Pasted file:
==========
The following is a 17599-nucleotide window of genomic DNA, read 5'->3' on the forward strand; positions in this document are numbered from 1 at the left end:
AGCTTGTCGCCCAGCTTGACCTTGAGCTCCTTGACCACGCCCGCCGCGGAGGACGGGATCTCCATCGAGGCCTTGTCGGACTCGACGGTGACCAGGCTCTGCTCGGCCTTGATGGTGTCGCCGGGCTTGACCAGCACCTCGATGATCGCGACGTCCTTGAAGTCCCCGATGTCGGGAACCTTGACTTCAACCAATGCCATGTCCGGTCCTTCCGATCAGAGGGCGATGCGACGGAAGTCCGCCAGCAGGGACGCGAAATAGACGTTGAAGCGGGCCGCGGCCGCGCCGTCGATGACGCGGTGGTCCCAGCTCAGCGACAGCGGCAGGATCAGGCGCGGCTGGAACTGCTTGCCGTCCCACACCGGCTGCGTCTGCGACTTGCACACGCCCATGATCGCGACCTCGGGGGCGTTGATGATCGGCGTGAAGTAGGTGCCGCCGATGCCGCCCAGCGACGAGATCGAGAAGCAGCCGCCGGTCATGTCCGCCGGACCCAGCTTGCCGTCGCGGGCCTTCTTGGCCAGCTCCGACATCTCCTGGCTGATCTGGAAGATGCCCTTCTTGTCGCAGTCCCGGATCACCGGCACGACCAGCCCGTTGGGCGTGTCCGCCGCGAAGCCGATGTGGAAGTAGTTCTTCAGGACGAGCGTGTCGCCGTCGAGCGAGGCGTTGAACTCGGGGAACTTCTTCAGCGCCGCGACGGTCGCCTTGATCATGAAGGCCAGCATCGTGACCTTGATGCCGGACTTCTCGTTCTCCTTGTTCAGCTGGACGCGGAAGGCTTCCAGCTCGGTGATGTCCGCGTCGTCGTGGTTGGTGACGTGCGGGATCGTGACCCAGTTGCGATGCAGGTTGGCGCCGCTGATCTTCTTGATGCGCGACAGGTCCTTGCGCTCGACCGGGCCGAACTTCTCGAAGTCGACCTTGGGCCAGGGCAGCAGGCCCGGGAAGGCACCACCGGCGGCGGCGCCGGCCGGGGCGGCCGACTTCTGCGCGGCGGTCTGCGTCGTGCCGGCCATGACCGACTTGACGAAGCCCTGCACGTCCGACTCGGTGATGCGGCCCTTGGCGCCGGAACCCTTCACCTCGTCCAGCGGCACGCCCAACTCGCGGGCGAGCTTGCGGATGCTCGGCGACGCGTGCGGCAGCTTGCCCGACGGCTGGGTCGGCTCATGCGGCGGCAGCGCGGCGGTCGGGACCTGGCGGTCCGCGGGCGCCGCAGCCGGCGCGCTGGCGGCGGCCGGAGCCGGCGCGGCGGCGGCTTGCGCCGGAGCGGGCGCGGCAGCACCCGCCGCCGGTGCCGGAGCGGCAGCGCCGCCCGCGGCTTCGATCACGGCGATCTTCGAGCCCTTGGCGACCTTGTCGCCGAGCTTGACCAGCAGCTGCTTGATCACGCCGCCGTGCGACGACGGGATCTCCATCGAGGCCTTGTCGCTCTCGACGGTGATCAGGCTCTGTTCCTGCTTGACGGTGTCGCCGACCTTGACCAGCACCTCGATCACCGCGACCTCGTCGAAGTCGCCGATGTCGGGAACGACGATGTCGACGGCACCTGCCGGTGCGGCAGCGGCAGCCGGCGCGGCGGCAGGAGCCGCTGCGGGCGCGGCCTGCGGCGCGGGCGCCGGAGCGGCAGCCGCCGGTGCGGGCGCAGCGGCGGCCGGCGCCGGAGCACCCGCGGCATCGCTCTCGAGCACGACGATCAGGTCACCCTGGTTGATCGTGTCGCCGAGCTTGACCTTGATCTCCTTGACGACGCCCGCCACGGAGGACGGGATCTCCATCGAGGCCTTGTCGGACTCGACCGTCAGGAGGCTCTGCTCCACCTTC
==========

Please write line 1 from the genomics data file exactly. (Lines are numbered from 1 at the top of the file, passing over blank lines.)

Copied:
The following is a 17599-nucleotide window of genomic DNA, read 5'->3' on the forward strand; positions in this document are numbered from 1 at the left end: